After doctors stabilize the condition of a heart attack patient, they admit the person to the hospital and monitor him or her for complications in the intensive care unit. Some hospitals have a specialized intensive care unit called a coronary care unit for heart patients. Two major complications are heart failure and arrhythmia. Heart failure occurs if the heart cannot pump enough blood because of extensive damage to the heart muscle. In most cases, heart failure can be successfully treated. In arrhythmia, the heart's electrical system produces an abnormal pattern of beats. Most arrhythmias can be readily treated, but a type called ventricular fibrillation can cause sudden death. Ventricular fibrillation occurs when electrical signals in the ventricles fire randomly.

More than 20 percent of heart attack patients who do not get medical care die. Some people die before they can reach a doctor, but other patients ignore their symptoms and delay treatment. The death rate among hospitalized patients ranges from 5 to 10 percent. Heart attack patients with ongoing chest pain, arrhythmias, or heart failure have a greater risk of another attack than do patients without these problems.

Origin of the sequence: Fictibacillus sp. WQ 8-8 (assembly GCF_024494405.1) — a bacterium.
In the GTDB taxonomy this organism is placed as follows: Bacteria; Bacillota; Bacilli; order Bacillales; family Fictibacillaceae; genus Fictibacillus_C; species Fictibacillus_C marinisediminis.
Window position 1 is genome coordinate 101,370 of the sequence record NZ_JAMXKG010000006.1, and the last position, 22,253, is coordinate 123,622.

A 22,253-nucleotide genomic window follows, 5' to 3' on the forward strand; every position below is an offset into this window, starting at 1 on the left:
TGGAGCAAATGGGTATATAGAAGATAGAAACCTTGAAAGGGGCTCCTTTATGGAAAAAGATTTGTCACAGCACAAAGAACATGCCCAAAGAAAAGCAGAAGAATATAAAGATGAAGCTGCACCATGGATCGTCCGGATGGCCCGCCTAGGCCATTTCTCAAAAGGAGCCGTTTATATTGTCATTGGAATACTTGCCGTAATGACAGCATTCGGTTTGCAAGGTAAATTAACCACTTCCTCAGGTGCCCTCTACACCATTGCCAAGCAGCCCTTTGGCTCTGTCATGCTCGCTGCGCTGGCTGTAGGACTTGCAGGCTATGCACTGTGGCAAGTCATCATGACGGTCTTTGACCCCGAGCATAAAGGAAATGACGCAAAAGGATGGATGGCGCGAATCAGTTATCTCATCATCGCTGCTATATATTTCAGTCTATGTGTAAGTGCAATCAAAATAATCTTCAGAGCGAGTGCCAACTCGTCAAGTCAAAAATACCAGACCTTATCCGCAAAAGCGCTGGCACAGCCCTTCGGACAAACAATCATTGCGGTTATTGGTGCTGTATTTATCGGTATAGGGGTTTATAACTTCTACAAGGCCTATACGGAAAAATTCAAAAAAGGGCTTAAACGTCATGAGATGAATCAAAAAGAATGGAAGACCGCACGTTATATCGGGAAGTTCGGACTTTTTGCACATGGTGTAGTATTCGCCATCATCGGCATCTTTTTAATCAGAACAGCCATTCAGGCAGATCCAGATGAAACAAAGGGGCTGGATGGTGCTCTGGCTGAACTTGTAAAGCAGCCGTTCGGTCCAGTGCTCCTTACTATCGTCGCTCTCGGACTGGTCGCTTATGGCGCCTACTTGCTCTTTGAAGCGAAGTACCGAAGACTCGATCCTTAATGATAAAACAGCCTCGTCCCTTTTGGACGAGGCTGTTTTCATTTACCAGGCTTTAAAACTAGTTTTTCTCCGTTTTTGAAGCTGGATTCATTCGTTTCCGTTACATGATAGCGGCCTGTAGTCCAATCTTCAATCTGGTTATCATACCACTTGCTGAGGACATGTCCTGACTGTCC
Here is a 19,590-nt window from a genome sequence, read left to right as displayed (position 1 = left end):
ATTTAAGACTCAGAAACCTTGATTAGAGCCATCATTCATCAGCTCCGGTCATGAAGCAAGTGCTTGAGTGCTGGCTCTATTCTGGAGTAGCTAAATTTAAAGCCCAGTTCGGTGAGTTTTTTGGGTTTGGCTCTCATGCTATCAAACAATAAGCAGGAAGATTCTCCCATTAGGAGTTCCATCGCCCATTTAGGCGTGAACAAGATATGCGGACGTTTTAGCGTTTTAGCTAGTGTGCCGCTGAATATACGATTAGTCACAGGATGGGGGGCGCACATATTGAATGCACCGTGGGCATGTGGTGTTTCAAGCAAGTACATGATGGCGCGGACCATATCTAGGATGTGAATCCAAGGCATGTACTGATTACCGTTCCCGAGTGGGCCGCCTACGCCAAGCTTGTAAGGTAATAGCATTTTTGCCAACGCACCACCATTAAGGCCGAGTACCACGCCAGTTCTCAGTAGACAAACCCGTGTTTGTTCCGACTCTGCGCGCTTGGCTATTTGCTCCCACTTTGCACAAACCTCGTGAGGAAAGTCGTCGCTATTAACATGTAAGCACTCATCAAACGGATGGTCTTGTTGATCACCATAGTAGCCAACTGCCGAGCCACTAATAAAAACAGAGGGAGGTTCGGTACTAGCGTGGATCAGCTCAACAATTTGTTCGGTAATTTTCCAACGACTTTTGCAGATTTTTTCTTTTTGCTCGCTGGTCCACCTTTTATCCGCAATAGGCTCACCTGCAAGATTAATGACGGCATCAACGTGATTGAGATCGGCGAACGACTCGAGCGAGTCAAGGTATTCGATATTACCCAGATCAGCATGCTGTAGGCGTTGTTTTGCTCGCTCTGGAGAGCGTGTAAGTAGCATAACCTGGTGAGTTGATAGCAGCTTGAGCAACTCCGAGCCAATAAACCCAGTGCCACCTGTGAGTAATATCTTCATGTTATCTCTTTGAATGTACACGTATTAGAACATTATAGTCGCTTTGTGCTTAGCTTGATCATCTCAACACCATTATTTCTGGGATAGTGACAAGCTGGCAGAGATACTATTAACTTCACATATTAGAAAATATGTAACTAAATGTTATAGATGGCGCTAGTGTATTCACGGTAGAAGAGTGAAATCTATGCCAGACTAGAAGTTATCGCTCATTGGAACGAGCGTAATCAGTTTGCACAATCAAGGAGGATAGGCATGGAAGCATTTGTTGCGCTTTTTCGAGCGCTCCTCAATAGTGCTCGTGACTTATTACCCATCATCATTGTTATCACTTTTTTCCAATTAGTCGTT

Source : World Book 2005




If you've had a heart attack, you will probably go home from hospital with lots of new medicines. This can be confusing. If you're not sure what they all are, ask your doctor. The medicines you are most likely to take are listed below.You will probably need to take them for many months, and maybe years.

Aspirin makes your blood less sticky, so you are less likely to get a blood clot that could cause a heart attack. Research shows taking one low-dose aspirin every day cuts your risk of having another heart attack by about a third. If you're allergic to aspirin or can't take it for some other reason, your doctor may give you another drug to stop your blood clotting, for example clopidogrel (Plavix) or dipyridamole (Persantin).